The Cascade Locks Association made an important decision early in their planning to include artists an as integral part of the planning process.

“The involvement of artists in projects of this nature is an extremely effective way to strengthen the overall development concept, expand interpretive opportunities, and stimulate public participation. Artist involvement will enrich site improvements with added levels of interest and enthusiasm. Cascade Locks Park, with its many levels of interest (canal, industry, transportation, recreation, natural areas, historic architecture, etc.,) offers a unique opportunity as public open space dedicated to revealing its industrial heritage to incorporate artists in the design and development of all improvements. We consider the expansion of the traditional design team to include artists as an essential component to addressing this opportunity with the appropriate creativity and sensitivity”.

The core of artists working on this project is faculty members of the University Of Akron School Of Art. Thank you, Director Christina DePaul for providing the time and opportunity for creative research of this kind. Don Harvey wrote and received a grant from the Urban University Board to match funds awarded to the Cascade Locks Park Association by the Ohio Arts Council, the National Endowment for the Arts and the G A R Foundation. The purpose of this grant is to pay for the processes and materials necessary to create proposals and models for an interpretive system for the Cascade Locks Park. The work done by the Cascade Locks Park Association in preparation for the creation of this system has been herculean. The accumulated research included information on land use, historic figures, canal building and canal life, fauna and flora and the history of local industry. As an artist used to creating visual images out of deeply felt and usually understood ideas, I had to find a way of coming to terms with this wealth of information, sensory input and emotion. My response was to determine for myself what information was important. And so the dictionary was born. Many people have helped along the way. My fellow artists agreed to illustrate the dictionary and to incorporate information from it in their proposals so that the dictionary would truly reflect what was in the park. The Cascade Locks Park Association provided me with lots of research materials. Susan McKiernan and Jennifer Mauer provided more. My husband Joe created the first illustrations and believed in the project. My friend and colleague, Marianne Dias designed the book and cheered me immensely by turning a rambling manuscript into a wonderful pattern of works and images. Thanks to Ramona Smith of Progress for Preservation and Rebecca Rogers, landscape historian, for reading and making helpful comments on my early draft. A special thinks to Jack Gieck, author and filmmaker who was the most critical and therefore the most helpful. His generosity is greatly appreciated.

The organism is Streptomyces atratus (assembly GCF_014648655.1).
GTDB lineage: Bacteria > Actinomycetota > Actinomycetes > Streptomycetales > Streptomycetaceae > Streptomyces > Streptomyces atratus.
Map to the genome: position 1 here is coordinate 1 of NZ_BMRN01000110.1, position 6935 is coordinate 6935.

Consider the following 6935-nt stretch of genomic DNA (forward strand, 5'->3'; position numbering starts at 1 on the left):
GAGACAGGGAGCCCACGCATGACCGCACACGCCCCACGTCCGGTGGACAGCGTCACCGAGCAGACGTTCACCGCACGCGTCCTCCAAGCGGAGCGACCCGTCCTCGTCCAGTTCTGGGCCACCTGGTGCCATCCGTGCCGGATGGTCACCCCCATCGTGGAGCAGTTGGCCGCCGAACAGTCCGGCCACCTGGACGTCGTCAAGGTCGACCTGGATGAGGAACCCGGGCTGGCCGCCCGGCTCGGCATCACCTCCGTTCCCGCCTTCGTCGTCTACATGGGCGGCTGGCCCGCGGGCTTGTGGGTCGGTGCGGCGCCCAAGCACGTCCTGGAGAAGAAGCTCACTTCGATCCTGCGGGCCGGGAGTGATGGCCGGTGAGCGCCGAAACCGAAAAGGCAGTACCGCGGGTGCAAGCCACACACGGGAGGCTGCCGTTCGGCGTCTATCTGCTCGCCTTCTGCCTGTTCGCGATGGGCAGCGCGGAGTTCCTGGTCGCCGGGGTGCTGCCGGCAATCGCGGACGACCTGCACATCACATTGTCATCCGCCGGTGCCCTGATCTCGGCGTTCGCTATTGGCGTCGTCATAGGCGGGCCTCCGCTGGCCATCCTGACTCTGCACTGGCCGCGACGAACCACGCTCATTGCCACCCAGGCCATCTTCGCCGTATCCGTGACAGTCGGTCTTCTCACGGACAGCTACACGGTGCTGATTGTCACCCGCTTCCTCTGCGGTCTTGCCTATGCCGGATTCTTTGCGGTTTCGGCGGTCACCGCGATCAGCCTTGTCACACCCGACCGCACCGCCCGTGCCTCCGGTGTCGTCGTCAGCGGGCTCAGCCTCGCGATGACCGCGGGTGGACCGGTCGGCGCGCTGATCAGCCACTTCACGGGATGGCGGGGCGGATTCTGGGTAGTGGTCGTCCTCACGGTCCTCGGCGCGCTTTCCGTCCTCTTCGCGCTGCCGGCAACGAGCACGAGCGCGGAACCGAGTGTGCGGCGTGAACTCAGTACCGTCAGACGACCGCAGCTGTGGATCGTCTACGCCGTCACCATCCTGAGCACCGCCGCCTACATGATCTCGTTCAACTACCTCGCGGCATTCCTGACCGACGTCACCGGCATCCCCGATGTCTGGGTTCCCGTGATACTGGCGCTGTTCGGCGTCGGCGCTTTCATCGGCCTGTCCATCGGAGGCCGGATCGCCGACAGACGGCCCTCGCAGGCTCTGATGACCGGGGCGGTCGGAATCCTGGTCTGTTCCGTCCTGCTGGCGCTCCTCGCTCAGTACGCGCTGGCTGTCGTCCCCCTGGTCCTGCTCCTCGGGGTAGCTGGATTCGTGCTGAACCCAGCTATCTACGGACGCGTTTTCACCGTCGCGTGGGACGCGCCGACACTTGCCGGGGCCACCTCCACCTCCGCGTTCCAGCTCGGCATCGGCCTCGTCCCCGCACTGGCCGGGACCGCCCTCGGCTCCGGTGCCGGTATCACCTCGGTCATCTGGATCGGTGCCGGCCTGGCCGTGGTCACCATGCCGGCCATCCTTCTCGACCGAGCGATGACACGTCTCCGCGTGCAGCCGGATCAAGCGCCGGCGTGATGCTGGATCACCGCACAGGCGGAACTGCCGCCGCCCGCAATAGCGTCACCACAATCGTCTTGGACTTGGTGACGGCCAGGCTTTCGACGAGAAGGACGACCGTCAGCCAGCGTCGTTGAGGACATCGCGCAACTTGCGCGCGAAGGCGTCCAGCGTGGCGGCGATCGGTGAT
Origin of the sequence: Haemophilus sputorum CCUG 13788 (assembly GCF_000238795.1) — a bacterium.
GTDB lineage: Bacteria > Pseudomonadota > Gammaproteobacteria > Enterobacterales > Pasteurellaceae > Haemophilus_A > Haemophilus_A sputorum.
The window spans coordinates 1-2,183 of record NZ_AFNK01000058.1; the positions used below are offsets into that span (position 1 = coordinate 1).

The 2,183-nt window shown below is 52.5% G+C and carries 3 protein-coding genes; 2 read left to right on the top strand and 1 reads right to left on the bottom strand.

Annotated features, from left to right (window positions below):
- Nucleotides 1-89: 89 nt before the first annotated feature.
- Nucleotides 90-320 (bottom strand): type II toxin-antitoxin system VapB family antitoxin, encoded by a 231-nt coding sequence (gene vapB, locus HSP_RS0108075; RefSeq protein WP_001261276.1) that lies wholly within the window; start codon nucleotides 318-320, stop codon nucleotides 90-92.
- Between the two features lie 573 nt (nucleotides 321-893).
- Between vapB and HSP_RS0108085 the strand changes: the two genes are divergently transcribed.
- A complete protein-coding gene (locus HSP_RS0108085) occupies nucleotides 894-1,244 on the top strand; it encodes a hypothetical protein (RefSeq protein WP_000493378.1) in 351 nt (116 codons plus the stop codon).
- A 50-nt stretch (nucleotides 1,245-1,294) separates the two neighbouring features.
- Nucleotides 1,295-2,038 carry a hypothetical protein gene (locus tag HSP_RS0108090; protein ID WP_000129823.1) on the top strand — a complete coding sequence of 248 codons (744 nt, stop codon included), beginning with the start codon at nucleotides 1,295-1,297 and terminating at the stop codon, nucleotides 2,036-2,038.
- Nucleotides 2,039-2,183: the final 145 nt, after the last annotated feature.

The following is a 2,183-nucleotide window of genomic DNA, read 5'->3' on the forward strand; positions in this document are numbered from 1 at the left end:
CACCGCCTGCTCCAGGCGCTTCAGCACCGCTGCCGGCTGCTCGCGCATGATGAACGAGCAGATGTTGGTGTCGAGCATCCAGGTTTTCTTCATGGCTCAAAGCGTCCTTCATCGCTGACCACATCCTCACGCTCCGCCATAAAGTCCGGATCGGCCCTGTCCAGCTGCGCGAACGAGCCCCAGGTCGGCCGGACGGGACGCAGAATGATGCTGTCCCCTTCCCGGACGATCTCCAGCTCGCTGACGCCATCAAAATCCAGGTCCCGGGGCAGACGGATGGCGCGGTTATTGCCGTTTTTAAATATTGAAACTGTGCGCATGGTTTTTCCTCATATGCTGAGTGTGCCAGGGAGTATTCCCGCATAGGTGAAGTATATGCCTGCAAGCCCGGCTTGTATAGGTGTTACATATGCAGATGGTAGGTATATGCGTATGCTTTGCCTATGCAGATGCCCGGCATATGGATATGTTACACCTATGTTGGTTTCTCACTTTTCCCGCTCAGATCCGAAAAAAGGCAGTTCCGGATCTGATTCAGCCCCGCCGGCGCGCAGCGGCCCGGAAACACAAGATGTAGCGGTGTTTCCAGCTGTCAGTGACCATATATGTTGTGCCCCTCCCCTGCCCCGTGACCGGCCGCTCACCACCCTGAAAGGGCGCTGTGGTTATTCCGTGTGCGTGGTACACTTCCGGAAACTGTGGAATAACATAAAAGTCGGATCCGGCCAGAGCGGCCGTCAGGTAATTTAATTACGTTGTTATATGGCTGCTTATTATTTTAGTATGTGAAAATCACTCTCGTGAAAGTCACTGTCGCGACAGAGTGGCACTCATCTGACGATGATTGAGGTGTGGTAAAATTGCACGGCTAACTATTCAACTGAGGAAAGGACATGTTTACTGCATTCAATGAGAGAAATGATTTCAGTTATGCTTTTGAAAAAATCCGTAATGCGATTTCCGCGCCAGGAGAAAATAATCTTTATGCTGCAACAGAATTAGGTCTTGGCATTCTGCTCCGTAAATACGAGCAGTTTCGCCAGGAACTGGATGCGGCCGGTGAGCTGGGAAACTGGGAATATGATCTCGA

As historian Jeff Winstel said in his application to the US Department of the Interior for inclusion of the Cascade Locks Park in the National Register of Historic Places: “The integrity of the district itself is dependent on its ability to convey the sense of a historically united group of resources.” I would add that the success of the Cascade Locks Park is dependent on its ability to give the public an experience of the history of Akron that unites the intellectual, spiritual, emotional and physical. Complex? Yes, but that’s what artists do.

This acknowledgement reflects the help I’ve received in bringing the Cascade Locks Park Dictionary to the proposal stage. I welcome input in the process of completing it.

In 2011 I received a Folk Art Grant from the Myers School of Art to fund making the Canal Dictionary a searchable data base.  Kevin Stalder took on the task of creating a web site that allows the dictionary to be expandable.  New terms and illustrations can be added as needed.

Synapse Center for Art and Science as well as the Color Line Committee, both of the University of Akron have been the source of much support in terms of ideas, opportunities and collaboration.

Jean Marie Hartman, Ph.D., ecologist and faculty at the School of Landscape Architecture at Rutgers has been my collaborator for more than a year as we explored the relationship between land and water from an artistic as well as an ecological point of view.  She has contributed to in terms both ideas as well as images.

Erik Maietta MLA Candidate and Jean Marie’s student has undertaken the job of jumpstarting the adding of images and terms to the Ohiowaterways site as they are produced by activities of my sabbatical at Cascade Village, Akron, Ohio.

Cascade Village’s location along the Little Cuyahoga River in Akron has been the inspiration to expand the terms of the dictionary to include those describing the river.

Cascade Village’s residents who are allowing me to understand their relationship with the River and the Ohio Canal will be the source of new illustrations for the site.

Community Builders and those who are employed at Cascade Village have offered hospitality to me and to my project.

Finally thank you to the University of Akron and to my department chair, Robert Huff and my dean Chand Midha for supporting my faculty improvement leave and my project, Cascade Public Art Project for the year 2012-2013.

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